Tuesday, September 1, 2009

Replacement Players And An Apparent War: Sabermetricians vs. Economists???

When I think about statisticians, economists, managers, and sports enthusiats, I think compatibility, co-workers, discussion, working together, etc. That doesn't seem to be the case when it comes to the debated Replacement Player metric often discussed on sabermetric websites. I had a post dedicated to that discussion, as I am somewhat stuck in the middle on the issue. However, I wasn't planning on posting it without some discussion with economists way smarter than me or with sabermetric folk way smarter than me as well. Below, I'll just say my general thinking on the topic (though, I'm not an Economist or a Sabermetrician, so take it with a grain of salt).

I definitely don't agree that a Replacement Player should be paid $0, but I also DO NOT think the idea of valuing zero-sum outcomes using a replacement metric is outlandish. I mostly think the disagreement comes when converting the replacement metric(s) into valuations or salary (which are different things). I also believe that there are some differences between valuing players in a fantasy model vs. valuing players in real life. The Replacement Player works great in fantasy, but not when revenue is coming from an external source (or, is not a totally zero sum occurrence). Anyway, what prompted this was a recent generalization by JC Bradbury on Sabernomics (one of my favorite Blogs) that claimed Garrett Anderson is a league average player (I really think readers blew this out of proportion, as Bradbury was mostly speaking as a Braves fan). The Book Blog has a thread about the issue, and I posted my opinions as follows:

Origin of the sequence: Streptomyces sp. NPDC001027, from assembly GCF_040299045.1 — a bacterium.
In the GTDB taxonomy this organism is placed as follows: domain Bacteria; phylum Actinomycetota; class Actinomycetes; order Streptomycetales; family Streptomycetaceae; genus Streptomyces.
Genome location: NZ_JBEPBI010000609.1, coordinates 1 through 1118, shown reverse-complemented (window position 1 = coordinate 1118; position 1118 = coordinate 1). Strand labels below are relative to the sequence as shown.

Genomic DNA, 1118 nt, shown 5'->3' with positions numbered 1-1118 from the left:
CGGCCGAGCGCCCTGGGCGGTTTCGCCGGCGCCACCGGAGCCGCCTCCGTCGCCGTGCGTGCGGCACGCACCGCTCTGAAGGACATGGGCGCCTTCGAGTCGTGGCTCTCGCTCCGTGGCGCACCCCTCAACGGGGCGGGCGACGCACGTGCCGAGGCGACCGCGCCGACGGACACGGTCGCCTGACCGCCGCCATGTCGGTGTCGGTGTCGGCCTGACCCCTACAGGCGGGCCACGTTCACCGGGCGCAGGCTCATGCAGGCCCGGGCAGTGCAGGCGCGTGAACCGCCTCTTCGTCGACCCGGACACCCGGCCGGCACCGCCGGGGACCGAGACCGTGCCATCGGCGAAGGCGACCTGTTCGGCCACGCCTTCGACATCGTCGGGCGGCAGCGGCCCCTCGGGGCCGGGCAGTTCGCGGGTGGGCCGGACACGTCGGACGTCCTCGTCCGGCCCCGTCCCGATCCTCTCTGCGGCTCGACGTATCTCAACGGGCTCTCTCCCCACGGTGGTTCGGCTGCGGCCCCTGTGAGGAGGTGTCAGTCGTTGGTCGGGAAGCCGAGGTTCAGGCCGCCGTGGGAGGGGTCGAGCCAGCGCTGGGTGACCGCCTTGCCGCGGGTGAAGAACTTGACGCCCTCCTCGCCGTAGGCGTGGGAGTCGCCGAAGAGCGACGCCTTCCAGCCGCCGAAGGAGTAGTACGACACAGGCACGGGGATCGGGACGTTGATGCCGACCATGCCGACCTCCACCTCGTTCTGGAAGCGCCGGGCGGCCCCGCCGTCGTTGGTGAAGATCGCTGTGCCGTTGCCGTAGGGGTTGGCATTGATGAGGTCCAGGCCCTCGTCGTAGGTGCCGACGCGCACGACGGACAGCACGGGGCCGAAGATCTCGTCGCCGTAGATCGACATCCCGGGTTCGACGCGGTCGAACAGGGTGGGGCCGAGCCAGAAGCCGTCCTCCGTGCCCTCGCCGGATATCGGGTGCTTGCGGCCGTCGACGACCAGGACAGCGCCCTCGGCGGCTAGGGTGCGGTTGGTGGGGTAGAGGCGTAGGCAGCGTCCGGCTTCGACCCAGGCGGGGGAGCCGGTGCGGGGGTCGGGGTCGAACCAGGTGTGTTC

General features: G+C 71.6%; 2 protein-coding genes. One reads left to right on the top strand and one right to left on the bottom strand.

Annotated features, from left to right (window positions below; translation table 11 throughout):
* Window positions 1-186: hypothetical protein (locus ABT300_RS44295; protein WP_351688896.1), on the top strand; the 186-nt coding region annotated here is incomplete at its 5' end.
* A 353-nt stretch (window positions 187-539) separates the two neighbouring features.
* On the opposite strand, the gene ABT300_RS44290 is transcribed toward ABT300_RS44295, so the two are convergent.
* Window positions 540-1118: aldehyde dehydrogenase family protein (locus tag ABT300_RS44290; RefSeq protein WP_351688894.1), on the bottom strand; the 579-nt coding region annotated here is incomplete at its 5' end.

"From my experience with economists, I’m not totally convinced they all ‘flat-out reject’ the idea of the replacement player [a claim made earlier in the comments]. In fact, I think the replacement theory has its foundations in a good economic place (despite my mentioned qualms with it in the past). I generally just think it goes astray with the assignment of $0 value to a replacement level player and the fact that paying $0 this just does not happen in the world of competitive bidding where players can choose to play or take on another profession.

I think the fact that the player is contributing production at the MLB level inherently creates significant value for that team and therefore more salary to that player (like when we see a good player go from a small market to a large market). It may not be value above other teams, but while the Game of Baseball is asbolutely Zero Sum, the revenue function is not necessarily so. I feel this is where the real-life valuation diverges from using the Fantasy Model, where ‘revenues’ come directly out of other fantasy owners’ pockets.

I also feel there is the general disagreement from most economists (and I have to mention here that Fort and Bradbury don’t seem to have the same view, as exemplified by the discussion at Phil’s site, linked above...I can speak for neither) because of the competitive bidding process and what the value of maintaining the ‘absolute’ level of talent in Major League Baseball is. There is going to be a larger cost to having players like Willie Bloomquist rather than a team of high school players on the field. MLB makes millions of dollars precisely because they are able to pay the highest prices for all talent, and get the best talent available. The reason the level of replacement player exists for MLB where it does is only because MLB pays the highest price for talent. Otherwise (for example, if it paid $0), the talent would go elsewhere or find something else to do.

In addition, there is significant time and money spent playing baseball for those who are at the minor or major league level. I’m willing to bet a lot of money that the ‘Reservation Wage’ is a lot higher than most people suspect.